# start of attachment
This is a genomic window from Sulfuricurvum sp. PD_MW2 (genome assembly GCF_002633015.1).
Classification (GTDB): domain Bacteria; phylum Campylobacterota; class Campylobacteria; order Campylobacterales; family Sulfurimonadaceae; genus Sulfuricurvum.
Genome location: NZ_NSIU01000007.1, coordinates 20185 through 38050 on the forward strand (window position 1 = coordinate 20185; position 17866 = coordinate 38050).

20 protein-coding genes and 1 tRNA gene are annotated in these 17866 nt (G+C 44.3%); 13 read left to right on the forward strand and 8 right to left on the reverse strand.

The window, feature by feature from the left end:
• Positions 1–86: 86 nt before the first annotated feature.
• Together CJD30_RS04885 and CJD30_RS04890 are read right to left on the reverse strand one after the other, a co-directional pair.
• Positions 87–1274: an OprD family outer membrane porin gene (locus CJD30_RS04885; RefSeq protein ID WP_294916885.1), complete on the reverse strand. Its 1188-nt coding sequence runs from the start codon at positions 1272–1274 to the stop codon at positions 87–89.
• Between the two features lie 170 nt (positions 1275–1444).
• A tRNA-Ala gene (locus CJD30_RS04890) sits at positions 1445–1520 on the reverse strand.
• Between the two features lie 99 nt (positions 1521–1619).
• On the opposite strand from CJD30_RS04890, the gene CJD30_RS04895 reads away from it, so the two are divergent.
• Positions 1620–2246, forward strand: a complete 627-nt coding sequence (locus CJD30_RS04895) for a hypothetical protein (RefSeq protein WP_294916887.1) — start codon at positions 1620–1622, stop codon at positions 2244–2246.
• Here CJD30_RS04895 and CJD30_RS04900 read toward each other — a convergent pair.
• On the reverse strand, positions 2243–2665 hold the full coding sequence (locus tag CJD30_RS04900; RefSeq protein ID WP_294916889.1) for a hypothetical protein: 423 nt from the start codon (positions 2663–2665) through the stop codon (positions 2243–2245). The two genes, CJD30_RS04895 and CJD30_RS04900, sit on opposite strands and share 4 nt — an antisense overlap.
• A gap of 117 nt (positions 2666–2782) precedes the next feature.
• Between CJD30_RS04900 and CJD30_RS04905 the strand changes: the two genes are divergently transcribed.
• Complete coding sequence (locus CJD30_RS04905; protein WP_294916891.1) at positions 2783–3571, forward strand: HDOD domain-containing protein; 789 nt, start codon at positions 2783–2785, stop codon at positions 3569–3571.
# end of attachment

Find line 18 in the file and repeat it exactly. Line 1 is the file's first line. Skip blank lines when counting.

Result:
• Complete coding sequence (locus CJD30_RS04905; protein WP_294916891.1) at positions 2783–3571, forward strand: HDOD domain-containing protein; 789 nt, start codon at positions 2783–2785, stop codon at positions 3569–3571.